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Can CSCO Survive Earnings? 3 Pros, 3 Cons

John Chambers could keep the ship steady, but remember: Retirement age isn't far on the horizon

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As networking giant Cisco (CSCO) prepares to report third-quarter earnings on Wednesday, a solid product backlog and analysts’ low expectations should help CSCO stock to a small bounce.

CSCO stock cisco earningsAnalysts expect CSCO to report $11.4 billion in revenue — a 7% drop compared to the same quarter last year. The Street is looking for Cisco earnings of 48 cents per share vs. 51 cents in the year-ago quarter, so a small decline.

But for investors looking beyond this week’s financials, the outlook for CSCO stock is hazier – and very dependent on how well the company can manage powerful headwinds and tailwinds.

The good news is that Cisco CEO John Chambers has been through this rodeo more than once, and has led his company through myriad challenges in the past.

So, can CSCO stock stay strong after earnings? We check out three pros and three cons to decide:

Pros of CSCO Stock

Strong Fundamentals and Manageable Debt: Cisco has cash and equivalents of $47 billion vs. total debt of $17.2 billion, and its current ratio (a measure of liquidity) of 2.65 indicates that CSCO is in a strong position to pay its short-term liabilities, and even generate cash. Moreover, the forward price-to-earnings ratio on CSCO stock of less than 11 is attractive, particularly compared to Alcatel-Lucent’s (ALU) 21.4 and Juniper Networks’ (JNPR) 12.4. And unlike those two competitors, CSCO stock is a great dividend play at a yield of 3.3%.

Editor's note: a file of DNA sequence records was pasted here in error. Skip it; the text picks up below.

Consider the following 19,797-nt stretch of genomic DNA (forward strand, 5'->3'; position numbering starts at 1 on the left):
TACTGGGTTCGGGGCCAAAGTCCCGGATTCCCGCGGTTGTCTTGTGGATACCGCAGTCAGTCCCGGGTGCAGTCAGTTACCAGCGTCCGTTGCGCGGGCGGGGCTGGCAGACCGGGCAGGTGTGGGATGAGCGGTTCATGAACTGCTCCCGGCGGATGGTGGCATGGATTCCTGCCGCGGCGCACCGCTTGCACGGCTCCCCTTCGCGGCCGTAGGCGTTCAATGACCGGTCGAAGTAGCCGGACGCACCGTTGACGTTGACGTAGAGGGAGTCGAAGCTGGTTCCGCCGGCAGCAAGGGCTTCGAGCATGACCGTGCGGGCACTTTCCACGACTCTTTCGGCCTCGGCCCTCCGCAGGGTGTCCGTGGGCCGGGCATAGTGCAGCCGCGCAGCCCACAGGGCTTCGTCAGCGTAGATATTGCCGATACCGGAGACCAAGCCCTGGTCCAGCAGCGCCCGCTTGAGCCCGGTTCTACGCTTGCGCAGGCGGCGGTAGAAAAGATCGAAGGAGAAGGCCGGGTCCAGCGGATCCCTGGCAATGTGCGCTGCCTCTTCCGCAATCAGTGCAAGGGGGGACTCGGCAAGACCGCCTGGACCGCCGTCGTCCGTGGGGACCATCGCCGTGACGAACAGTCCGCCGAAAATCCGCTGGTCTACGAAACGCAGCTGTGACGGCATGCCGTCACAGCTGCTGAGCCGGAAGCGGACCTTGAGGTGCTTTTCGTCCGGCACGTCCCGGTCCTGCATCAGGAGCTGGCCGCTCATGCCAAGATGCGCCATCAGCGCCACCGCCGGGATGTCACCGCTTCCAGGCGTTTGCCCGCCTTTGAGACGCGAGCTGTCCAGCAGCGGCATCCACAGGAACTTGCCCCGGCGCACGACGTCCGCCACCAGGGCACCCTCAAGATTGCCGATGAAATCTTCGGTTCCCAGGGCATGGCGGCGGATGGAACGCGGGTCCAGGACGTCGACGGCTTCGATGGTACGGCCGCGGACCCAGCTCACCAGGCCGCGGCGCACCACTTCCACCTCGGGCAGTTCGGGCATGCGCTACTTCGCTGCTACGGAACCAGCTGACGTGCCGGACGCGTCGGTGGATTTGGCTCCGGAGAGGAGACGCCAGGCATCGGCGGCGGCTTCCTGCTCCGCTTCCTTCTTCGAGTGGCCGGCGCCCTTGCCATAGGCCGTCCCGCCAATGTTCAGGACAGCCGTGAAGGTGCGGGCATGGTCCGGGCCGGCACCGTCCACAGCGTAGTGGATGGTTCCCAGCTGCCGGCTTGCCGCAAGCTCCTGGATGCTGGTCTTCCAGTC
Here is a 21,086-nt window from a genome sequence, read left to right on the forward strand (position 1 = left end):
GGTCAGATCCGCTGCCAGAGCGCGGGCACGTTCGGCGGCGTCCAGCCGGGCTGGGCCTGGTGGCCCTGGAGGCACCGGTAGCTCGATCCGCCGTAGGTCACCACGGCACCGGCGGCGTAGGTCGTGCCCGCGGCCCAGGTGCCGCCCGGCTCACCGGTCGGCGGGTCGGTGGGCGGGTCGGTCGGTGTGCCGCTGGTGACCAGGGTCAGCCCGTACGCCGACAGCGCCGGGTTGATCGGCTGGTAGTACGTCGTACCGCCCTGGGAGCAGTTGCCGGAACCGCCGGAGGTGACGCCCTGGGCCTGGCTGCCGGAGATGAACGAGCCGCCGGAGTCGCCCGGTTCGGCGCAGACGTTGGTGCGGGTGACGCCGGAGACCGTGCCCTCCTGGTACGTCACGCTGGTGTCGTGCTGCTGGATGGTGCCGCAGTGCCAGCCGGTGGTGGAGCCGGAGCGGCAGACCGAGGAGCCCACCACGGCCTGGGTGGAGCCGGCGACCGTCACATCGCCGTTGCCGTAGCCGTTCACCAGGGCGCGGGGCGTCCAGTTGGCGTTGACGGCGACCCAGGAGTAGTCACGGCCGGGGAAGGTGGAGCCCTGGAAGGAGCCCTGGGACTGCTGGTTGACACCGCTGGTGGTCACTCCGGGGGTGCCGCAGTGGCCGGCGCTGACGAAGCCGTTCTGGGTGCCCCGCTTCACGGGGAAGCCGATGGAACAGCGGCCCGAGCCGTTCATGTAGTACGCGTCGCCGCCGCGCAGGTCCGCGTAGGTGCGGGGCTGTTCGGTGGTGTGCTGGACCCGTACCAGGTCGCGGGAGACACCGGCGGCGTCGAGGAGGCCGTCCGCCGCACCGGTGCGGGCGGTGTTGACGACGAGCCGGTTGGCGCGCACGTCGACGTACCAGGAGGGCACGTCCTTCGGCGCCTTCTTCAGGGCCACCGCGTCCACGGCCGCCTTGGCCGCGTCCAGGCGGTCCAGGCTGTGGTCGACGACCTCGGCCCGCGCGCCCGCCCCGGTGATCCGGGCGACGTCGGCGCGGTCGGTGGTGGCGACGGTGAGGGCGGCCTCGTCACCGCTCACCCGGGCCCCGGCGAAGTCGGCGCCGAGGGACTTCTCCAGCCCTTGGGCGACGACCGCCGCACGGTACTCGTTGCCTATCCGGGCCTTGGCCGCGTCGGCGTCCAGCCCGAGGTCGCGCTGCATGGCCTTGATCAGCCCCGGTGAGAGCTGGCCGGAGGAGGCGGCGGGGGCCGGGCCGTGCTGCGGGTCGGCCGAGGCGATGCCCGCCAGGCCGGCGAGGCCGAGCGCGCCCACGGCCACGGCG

John Chambers’ Bets on Acquisitions, Internet of Everything: CSCO has cut costs aggressively, fostered a collaborative work environment and is committed to strategic acquisitions including Wi-Fi equipment vendor Meraki, software defined network (SDN) firm Insieme and security expert Sourcefire. Cisco also is staking a very big claim in the so-called “Internet of Things” — machine-to-machine connectivity that can revolutionize the Internet, with Cisco’s own efforts being dubbed the “Internet of Everything.” Chambers believes some 50 billion “things” (everything from cars to toasters) will be connected to the Internet by 2020 — estimating the market value at $19 trillion. Cisco already has ponied up $150 million in IoT startups: Alchemist Accelerator, Ayla Networks and EVRYTHNG. Expect more investments in IoT this year.

The Nexus 9000 Switch: Cisco was late to the SDN party, but the company is attacking that opportunity with fresh fire and an “application-centered infrastructure.” At the core of this data center paradigm shift is CSCO’s new Nexus 9000 series switches, which launched in March. The new launch — the first product since Cisco’s Insieme deal — plays into the strategy of combining virtual and physical networks, making it easier to build new clouds. Also, the Nexus 9000 series makes it easier and more cost-effective for Cisco’s existing router customers to migrate to the SDN vision.

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Article printed from InvestorPlace Media,

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